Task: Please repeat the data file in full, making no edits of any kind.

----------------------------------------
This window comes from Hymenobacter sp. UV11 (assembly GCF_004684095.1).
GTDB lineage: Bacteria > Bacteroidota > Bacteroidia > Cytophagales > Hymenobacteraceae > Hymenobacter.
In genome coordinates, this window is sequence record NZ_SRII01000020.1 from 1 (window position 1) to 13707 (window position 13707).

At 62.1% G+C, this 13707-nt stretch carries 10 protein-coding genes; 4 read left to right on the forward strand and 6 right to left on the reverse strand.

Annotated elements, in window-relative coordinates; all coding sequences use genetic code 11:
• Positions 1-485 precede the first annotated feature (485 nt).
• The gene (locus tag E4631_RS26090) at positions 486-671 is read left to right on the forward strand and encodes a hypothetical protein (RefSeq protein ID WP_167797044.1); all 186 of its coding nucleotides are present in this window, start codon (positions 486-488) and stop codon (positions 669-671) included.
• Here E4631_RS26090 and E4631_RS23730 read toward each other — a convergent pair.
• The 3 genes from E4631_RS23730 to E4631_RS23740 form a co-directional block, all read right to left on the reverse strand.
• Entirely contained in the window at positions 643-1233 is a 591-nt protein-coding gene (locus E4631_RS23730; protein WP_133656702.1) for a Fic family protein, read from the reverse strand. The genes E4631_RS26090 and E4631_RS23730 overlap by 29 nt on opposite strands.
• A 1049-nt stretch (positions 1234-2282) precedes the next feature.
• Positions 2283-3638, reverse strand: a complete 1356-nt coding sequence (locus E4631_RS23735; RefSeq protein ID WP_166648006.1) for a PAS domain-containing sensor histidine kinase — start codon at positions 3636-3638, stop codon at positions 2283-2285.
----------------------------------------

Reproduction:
This window comes from Hymenobacter sp. UV11 (assembly GCF_004684095.1).
GTDB lineage: Bacteria > Bacteroidota > Bacteroidia > Cytophagales > Hymenobacteraceae > Hymenobacter.
In genome coordinates, this window is sequence record NZ_SRII01000020.1 from 1 (window position 1) to 13707 (window position 13707).

At 62.1% G+C, this 13707-nt stretch carries 10 protein-coding genes; 4 read left to right on the forward strand and 6 right to left on the reverse strand.

Annotated elements, in window-relative coordinates; all coding sequences use genetic code 11:
• Positions 1-485 precede the first annotated feature (485 nt).
• The gene (locus tag E4631_RS26090) at positions 486-671 is read left to right on the forward strand and encodes a hypothetical protein (RefSeq protein ID WP_167797044.1); all 186 of its coding nucleotides are present in this window, start codon (positions 486-488) and stop codon (positions 669-671) included.
• Here E4631_RS26090 and E4631_RS23730 read toward each other — a convergent pair.
• The 3 genes from E4631_RS23730 to E4631_RS23740 form a co-directional block, all read right to left on the reverse strand.
• Entirely contained in the window at positions 643-1233 is a 591-nt protein-coding gene (locus E4631_RS23730; protein WP_133656702.1) for a Fic family protein, read from the reverse strand. The genes E4631_RS26090 and E4631_RS23730 overlap by 29 nt on opposite strands.
• A 1049-nt stretch (positions 1234-2282) precedes the next feature.
• Positions 2283-3638, reverse strand: a complete 1356-nt coding sequence (locus E4631_RS23735; RefSeq protein ID WP_166648006.1) for a PAS domain-containing sensor histidine kinase — start codon at positions 3636-3638, stop codon at positions 2283-2285.